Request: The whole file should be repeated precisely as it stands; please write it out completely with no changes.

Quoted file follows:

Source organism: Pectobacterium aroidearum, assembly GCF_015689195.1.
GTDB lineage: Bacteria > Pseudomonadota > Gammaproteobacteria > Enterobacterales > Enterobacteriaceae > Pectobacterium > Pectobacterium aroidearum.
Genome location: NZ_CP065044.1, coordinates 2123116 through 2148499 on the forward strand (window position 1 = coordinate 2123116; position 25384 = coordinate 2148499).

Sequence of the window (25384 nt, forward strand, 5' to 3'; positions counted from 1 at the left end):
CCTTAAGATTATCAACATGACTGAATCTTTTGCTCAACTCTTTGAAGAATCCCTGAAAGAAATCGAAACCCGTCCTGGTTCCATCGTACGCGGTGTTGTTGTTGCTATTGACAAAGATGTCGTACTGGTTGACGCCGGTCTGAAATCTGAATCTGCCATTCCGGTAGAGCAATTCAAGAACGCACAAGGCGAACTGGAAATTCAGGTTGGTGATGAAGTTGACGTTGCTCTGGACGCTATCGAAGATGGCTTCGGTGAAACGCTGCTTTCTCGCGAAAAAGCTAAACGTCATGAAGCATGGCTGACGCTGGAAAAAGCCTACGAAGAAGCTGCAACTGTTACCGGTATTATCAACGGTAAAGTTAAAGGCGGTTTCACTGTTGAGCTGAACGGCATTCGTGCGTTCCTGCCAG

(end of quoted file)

Source organism: Pectobacterium aroidearum, assembly GCF_015689195.1.
GTDB lineage: Bacteria > Pseudomonadota > Gammaproteobacteria > Enterobacterales > Enterobacteriaceae > Pectobacterium > Pectobacterium aroidearum.
Genome location: NZ_CP065044.1, coordinates 2123116 through 2148499 on the forward strand (window position 1 = coordinate 2123116; position 25384 = coordinate 2148499).

Sequence of the window (25384 nt, forward strand, 5' to 3'; positions counted from 1 at the left end):
CCTTAAGATTATCAACATGACTGAATCTTTTGCTCAACTCTTTGAAGAATCCCTGAAAGAAATCGAAACCCGTCCTGGTTCCATCGTACGCGGTGTTGTTGTTGCTATTGACAAAGATGTCGTACTGGTTGACGCCGGTCTGAAATCTGAATCTGCCATTCCGGTAGAGCAATTCAAGAACGCACAAGGCGAACTGGAAATTCAGGTTGGTGATGAAGTTGACGTTGCTCTGGACGCTATCGAAGATGGCTTCGGTGAAACGCTGCTTTCTCGCGAAAAAGCTAAACGTCATGAAGCATGGCTGACGCTGGAAAAAGCCTACGAAGAAGCTGCAACTGTTACCGGTATTATCAACGGTAAAGTTAAAGGCGGTTTCACTGTTGAGCTGAACGGCATTCGTGCGTTCCTGCCAG